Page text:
I’ve lately been reflecting on the relationship between liberation, empathy, and how we view others. In our internet age, we so often quickly succumb to mocking others in their very public failures. Whether it is a celebrity or sports star who has made a poor choice leading to public shame or yet another political scandal, we like to sit an have an attitude of judgment of the other person. With the Internet, this becomes more public, vocal, and viral. Shame is embedded in the Internet and our attitudes continue to foster it. It’s even led to a book, You’ve Been Publicly Shamed.
I’ve recently been working through Brene Brown’s new book, Rising Strong. This is the first book of hers I’ve read, and it’s been significant for me in a few personal ways. She spends time discussing the relationship between shame and how we view others, and ourselves. She purports that if we look at others, whether someone close or a distant stranger, as doing the best that they can, empathy can be built in our world and the judgment of others (and self) that so often leads to shame will dissipate.
It’s a minor shift in thought, but it’s significant for how we view ourselves and others. Perhaps the most significant trigger for frustration and anger for me is driving. Being stuck in traffic is seemingly the most infuriating and stressful moments of my life. I’m exaggerating, sure. But in those moments it’s “that jerk driving slow in the left lane” or “that ass who cut me off.” I get angry. And then I get angry at myself that I got angry. And then I say, “I’m stupid for becoming angry.” As Kierkegaard says, Once you label me, you negate me. In those moments of negativity toward others and myself, I fail to let myself see the beauty in all of us. Yet if I can start with the perspective that those other drivers are doing the best they can, that they too want to get home quickly, then I should be able to stay calm(er) and avoid a poor perspective of them, and of myself.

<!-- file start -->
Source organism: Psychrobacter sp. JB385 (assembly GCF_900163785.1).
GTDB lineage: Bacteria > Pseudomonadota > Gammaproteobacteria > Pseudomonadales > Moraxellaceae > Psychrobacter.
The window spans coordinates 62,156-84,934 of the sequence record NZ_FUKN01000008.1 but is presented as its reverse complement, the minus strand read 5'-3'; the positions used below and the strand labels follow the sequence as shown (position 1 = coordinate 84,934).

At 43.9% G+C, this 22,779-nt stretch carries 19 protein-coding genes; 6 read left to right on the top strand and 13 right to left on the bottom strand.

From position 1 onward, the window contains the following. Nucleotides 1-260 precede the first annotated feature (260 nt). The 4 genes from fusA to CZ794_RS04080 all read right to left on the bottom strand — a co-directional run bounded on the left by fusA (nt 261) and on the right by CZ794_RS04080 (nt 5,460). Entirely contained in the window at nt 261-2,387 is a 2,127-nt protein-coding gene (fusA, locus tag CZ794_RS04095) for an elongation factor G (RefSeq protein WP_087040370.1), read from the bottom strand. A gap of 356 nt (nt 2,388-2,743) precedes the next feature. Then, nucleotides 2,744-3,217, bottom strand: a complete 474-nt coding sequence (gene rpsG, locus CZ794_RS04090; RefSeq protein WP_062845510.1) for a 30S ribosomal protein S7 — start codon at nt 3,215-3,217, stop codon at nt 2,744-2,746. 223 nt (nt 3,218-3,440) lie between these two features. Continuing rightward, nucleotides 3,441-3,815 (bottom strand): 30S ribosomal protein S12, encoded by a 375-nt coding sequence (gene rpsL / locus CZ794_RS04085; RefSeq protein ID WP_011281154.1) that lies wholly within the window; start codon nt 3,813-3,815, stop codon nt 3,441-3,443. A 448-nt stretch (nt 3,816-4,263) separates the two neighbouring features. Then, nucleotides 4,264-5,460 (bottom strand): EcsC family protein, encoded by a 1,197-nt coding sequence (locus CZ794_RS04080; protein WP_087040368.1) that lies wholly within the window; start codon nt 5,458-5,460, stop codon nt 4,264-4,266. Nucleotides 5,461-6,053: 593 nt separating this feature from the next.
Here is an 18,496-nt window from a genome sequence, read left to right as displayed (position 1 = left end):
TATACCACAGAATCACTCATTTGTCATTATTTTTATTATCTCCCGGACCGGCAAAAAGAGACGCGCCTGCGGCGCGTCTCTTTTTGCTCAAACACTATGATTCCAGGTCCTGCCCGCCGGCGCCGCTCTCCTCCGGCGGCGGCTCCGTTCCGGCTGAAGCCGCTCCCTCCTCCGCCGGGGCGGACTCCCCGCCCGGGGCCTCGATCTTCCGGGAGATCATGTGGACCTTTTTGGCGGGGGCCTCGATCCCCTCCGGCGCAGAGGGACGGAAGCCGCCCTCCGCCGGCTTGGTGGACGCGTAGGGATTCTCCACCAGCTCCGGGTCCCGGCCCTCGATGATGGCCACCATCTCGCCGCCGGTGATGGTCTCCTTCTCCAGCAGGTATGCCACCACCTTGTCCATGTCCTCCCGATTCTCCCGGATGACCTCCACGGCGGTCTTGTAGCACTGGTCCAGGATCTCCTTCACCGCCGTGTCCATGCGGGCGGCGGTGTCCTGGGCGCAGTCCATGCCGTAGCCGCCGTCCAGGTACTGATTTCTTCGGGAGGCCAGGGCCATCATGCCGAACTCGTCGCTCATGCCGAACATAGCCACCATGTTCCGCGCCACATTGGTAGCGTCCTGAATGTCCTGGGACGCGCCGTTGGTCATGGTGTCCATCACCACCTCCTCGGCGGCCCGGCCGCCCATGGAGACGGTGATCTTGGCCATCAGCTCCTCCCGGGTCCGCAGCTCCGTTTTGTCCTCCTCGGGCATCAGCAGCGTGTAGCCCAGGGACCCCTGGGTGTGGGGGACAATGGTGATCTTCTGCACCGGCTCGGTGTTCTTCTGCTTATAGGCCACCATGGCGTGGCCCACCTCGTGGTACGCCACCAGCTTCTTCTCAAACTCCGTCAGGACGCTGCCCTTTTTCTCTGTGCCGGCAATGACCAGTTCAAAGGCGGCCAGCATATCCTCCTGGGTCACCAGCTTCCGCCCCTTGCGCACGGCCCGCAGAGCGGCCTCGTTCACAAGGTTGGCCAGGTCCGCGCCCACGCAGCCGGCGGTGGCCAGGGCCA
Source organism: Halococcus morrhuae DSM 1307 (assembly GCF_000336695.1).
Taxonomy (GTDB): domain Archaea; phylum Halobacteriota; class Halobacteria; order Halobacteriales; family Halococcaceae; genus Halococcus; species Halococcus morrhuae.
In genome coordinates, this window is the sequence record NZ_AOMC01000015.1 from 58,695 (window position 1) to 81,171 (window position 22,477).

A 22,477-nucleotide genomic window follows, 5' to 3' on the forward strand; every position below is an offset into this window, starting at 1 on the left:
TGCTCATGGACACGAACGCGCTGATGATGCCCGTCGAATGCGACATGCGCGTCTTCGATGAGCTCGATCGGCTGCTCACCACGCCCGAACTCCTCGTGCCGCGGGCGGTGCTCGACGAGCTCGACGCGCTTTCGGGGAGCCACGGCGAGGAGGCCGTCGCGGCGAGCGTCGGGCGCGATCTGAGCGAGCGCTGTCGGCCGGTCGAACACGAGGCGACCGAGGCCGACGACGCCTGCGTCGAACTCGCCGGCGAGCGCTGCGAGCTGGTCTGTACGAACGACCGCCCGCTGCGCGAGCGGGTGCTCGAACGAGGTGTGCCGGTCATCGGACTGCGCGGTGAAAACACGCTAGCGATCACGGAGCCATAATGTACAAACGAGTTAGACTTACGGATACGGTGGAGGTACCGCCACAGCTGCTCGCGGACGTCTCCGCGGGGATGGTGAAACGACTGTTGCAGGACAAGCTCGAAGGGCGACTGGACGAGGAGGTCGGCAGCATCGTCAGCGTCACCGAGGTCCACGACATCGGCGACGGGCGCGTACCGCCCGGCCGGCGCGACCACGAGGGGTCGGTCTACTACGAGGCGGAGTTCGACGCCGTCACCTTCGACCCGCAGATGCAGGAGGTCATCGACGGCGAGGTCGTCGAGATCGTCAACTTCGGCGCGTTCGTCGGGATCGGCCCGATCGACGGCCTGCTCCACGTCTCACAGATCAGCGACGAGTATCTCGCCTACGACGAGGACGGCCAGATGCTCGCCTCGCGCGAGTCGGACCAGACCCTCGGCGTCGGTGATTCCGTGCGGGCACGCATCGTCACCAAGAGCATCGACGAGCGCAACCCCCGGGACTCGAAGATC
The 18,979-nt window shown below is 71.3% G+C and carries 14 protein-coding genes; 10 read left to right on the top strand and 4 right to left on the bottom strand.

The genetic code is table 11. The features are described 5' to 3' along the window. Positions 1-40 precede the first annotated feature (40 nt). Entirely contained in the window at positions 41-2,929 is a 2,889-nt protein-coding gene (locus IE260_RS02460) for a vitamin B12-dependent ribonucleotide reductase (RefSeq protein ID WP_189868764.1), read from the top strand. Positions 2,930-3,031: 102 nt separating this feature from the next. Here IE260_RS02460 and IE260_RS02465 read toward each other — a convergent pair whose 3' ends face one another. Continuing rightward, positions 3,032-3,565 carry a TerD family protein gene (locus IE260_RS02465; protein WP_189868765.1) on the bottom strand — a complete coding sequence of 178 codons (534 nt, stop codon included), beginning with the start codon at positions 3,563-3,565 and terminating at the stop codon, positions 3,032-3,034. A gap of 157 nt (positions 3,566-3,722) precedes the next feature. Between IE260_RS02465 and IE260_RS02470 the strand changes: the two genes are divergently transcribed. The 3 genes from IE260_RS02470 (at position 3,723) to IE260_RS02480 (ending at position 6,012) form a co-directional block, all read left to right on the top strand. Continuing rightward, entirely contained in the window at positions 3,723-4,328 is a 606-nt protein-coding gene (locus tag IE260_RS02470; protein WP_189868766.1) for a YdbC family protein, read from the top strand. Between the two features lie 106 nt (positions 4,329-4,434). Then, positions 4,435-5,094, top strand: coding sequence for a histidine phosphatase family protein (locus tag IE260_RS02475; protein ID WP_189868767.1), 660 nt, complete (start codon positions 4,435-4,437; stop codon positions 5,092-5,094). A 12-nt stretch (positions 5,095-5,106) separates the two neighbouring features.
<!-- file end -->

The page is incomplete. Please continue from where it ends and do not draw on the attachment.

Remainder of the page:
Adding to this, not only does the shift to viewing others as doing their best encourage empathy, but it also levels the playing field. That is to say, that person making that poor choice could be me. I’m not far removed, and I’m not that different. This minimizes judgment and allows us to focus on what is not how I think it should be.
This perspective is liberating. It’s liberating for Self and it’s liberating for others, and thus it’s liberating for communities pursuing equality. Brown quotes one of my favorite sayings from the great existentialist philosopher, Friedrich Nietzsche, What do you consider most humane? To spare someone shame. What is the seal of liberation? To no longer be ashamed in front of oneself. Liberation is the opposite of negation. It’s embrace, not rejection.
We live in a shame filled world. It is our duty to change that, and it’s a mindset. It requires listening, especially to those with experiences much different from our own. Different lifestyles immediately cause use to have judgmental attitudes and we can say things and act towards the “Other” in manners which cause shame. Yet if we learn to listen, then the reciprocal shame that exists between people can dissipate.
And “doing the best they can” is not an excuse for poor decisions. It’s a recognition that one is not defined by their mistakes and shortcomings. It’s a pathway toward empathy and helping each other becoming better Selves.
The escape from shame is the embrace of liberation – to be who you are. If we could all just help each other a little bit more, then equality is pursued, love is shared, and peace can be had.